At Competitive and Professional REL, disqualification is more likely. Players at those RELs are expected to know the rules of the game, and the excuse of mistaking Oblivion Ring for a targeted spell might not fly. You opponent may assume that you know how Oblivion Ring works, and if you ask "Targeting what?" you implicitely accept the shortcut in full knowledge of the consequences. Walking back on that acceptance might be considered an attempt of gaining an advantage by lying, and thus cheating, which is of course exactly what you intend to do according to your own description. It would depend on the interpretation of the current Head Judge, but if your opponent objects and calls a judge, the best you can hope for is a rewind of the game state and not being disqualified.

Your statement of "I have no ill intent" does not count as an excuse by itself - you have to convince the Head Judge of that. Even if it's true, if the Head Judge is not inclined to believe you depending on the factual circumstances (REL, your proven game experience, other evidence), you might still be considered a cheater and sanctioned accordingly.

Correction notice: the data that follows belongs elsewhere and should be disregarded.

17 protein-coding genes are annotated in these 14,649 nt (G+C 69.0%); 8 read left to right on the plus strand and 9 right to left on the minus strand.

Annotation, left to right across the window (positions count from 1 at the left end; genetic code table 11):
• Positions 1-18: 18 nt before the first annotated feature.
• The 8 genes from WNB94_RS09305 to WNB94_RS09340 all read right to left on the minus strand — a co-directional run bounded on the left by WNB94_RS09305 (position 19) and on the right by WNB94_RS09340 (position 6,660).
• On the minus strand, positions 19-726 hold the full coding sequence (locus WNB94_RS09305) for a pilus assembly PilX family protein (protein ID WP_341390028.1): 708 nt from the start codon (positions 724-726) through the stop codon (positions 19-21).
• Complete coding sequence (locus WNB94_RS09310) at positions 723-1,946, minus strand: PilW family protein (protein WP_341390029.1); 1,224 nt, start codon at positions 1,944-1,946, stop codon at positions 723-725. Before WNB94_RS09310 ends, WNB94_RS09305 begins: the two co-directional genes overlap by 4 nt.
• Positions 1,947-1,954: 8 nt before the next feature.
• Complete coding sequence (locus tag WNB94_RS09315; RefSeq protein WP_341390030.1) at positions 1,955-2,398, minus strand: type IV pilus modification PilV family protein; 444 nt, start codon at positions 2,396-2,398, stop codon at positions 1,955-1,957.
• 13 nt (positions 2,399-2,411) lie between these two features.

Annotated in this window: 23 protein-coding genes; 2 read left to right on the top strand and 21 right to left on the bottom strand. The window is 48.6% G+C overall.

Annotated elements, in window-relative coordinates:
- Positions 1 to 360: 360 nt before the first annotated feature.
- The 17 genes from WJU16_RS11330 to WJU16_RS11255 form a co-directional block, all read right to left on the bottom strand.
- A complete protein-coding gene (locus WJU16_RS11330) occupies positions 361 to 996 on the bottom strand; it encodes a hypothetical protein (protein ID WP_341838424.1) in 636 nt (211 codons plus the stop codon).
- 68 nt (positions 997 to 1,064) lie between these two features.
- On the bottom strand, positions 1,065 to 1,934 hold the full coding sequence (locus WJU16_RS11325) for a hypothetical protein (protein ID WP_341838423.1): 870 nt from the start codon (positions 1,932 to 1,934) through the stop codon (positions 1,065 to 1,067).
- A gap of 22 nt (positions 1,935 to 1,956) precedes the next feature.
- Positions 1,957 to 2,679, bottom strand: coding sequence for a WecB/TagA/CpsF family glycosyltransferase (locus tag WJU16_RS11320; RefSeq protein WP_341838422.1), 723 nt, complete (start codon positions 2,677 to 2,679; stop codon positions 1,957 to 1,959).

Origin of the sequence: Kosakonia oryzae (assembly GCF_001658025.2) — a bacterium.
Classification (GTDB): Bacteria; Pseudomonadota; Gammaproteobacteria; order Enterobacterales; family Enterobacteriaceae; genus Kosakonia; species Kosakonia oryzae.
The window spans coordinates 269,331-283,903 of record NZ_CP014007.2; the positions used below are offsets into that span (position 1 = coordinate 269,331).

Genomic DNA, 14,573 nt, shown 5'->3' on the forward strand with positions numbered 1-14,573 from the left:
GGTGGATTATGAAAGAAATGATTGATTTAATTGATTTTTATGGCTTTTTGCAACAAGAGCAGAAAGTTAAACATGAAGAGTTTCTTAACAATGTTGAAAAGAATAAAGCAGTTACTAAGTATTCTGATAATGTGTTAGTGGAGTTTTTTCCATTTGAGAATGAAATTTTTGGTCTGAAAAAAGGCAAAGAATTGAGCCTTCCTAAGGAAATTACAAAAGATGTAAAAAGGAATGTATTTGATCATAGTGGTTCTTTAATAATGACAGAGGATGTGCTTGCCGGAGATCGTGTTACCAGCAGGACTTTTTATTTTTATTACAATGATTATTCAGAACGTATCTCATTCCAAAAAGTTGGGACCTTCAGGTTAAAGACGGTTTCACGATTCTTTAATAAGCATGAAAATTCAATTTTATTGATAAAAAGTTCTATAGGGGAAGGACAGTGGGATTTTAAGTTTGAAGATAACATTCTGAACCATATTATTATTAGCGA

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  • Why is it cheating as opposed to just passing priority? At the point at which the opponent has asked for the target, that seems clear to me as indicating the game has progressed to Oblivion Ring's enter the battlefield ability.
    – Zags
    Commented Jun 3 at 14:38
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    @Zags the cheating part is claiming you aren't passing priority if you get called out on it
    – Caleth
    Commented Jun 3 at 14:53
  • In a way, asking what the ring is targeting doesn't just sound like accepting a shortcut, but offering one. But is it really cheating to try to go back even if you can't? Or just a "sucks for you, live with it". If the players are expected to know the rules and how the ring works, then shouldn't the player casting it be aware that when the ETB fires and targets are any issue, there's no going back to countering the spell, and thus they wouldn't be vulnerable to that "cheat". (That might be different if the player casting the ring was a beginner while the other was more experienced.)
    – ilkkachu
    Commented Jun 4 at 21:05
  • @ilkkachu a) A counter-proposal shortcut has to be shorter, not longer. and b) once OR resolves, its trigger will go on the stack before the next player gets priority, but only a player with priority can even propose shortcuts. So no, declaring it a shortcut proposal won't work. The cheating part is the lie with which OP would try to take back their decision after they gained strategic information they're not entitled to. Yes, if the opponent just says "bad luck", there's nothing OP can do, but opponent is fully within their rights to suspect attempted cheating and call a judge.